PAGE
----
CDC recently released a Vital Signs report that presents its latest findings on Zika infection in pregnant women and babies and the importance of prevention and early care. Forty-four states reported pregnant women with evidence of Zika in 2016. Key findings include:
- Most of these women acquired Zika virus infection during travel to an area with Zika.
- Nearly 1,300 pregnant women with evidence of possible Zika infection were reported to the US Zika Pregnancy Registry.
- Of the 1,000 pregnancies that were completed by the end of the year, more than 50 of those babies were born with birth defects.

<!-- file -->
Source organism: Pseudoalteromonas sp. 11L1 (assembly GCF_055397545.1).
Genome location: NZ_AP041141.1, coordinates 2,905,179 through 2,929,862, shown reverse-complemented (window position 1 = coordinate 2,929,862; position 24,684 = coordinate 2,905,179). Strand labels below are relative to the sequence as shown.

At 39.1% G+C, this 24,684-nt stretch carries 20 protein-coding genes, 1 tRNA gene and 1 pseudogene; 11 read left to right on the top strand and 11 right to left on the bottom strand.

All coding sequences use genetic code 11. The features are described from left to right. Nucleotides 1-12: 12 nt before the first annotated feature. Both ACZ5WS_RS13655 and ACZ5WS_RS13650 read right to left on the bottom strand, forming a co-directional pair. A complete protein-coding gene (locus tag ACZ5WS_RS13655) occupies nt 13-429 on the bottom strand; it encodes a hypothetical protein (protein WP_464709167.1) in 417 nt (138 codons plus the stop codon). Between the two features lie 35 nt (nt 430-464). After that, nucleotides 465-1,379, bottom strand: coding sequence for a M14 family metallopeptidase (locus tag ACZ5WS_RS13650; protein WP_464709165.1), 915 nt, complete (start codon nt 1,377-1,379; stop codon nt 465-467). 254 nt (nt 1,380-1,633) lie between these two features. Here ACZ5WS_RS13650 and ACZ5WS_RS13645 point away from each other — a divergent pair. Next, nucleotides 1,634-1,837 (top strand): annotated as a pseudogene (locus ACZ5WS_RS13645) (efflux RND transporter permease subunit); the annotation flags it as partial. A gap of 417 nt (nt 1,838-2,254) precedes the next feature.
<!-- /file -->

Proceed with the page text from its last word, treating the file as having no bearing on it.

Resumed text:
- Among pregnant women with confirmed Zika infection, about one in 10 had a fetus or baby with birth defects.
- Confirmed infections in the first trimester posed the highest risk – with about 15% having Zika-related birth defects.
- About one in three babies with possible congenital Zika infection were not reported to have been tested for Zika at birth.
- Only one in four babies with possible congenital Zika infection were reported to have received brain imaging after birth.
These findings underscore the importance of protecting pregnant women from Zika virus infection and among affected babies and the need for continued care and follow-up. Read the complete report on CDC’s website.